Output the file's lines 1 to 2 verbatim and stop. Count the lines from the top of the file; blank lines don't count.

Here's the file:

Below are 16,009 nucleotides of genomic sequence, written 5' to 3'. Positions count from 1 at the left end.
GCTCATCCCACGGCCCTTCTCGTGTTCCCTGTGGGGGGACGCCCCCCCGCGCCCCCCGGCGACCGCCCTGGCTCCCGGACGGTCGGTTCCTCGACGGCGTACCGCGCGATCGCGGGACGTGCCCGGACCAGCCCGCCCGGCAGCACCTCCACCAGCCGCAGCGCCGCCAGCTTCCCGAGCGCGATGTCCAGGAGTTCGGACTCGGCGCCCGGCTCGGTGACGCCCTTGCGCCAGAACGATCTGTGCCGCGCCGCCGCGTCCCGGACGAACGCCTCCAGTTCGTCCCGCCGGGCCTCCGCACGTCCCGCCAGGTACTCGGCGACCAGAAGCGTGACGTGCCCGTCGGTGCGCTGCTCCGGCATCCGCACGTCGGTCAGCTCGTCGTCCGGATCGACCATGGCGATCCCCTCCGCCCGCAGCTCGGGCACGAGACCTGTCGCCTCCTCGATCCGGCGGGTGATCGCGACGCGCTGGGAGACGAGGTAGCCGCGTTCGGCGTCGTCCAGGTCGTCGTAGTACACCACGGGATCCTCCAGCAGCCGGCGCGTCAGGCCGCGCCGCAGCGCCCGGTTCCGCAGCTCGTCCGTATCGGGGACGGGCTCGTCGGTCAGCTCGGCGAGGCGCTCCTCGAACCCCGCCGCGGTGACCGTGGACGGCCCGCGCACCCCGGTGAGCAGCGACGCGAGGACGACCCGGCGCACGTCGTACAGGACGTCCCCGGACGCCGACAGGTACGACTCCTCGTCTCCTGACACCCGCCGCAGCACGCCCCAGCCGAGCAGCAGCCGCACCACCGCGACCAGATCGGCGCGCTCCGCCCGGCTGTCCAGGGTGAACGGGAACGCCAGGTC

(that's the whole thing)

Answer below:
Below are 16,009 nucleotides of genomic sequence, written 5' to 3'. Positions count from 1 at the left end.
GCTCATCCCACGGCCCTTCTCGTGTTCCCTGTGGGGGGACGCCCCCCCGCGCCCCCCGGCGACCGCCCTGGCTCCCGGACGGTCGGTTCCTCGACGGCGTACCGCGCGATCGCGGGACGTGCCCGGACCAGCCCGCCCGGCAGCACCTCCACCAGCCGCAGCGCCGCCAGCTTCCCGAGCGCGATGTCCAGGAGTTCGGACTCGGCGCCCGGCTCGGTGACGCCCTTGCGCCAGAACGATCTGTGCCGCGCCGCCGCGTCCCGGACGAACGCCTCCAGTTCGTCCCGCCGGGCCTCCGCACGTCCCGCCAGGTACTCGGCGACCAGAAGCGTGACGTGCCCGTCGGTGCGCTGCTCCGGCATCCGCACGTCGGTCAGCTCGTCGTCCGGATCGACCATGGCGATCCCCTCCGCCCGCAGCTCGGGCACGAGACCTGTCGCCTCCTCGATCCGGCGGGTGATCGCGACGCGCTGGGAGACGAGGTAGCCGCGTTCGGCGTCGTCCAGGTCGTCGTAGTACACCACGGGATCCTCCAGCAGCCGGCGCGTCAGGCCGCGCCGCAGCGCCCGGTTCCGCAGCTCGTCCGTATCGGGGACGGGCTCGTCGGTCAGCTCGGCGAGGCGCTCCTCGAACCCCGCCGCGGTGACCGTGGACGGCCCGCGCACCCCGGTGAGCAGCGACGCGAGGACGACCCGGCGCACGTCGTACAGGACGTCCCCGGACGCCGACAGGTACGACTCCTCGTCTCCTGACACCCGCCGCAGCACGCCCCAGCCGAGCAGCAGCCGCACCACCGCGACCAGATCGGCGCGCTCCGCCCGGCTGTCCAGGGTGAACGGGAACGCCAGGTC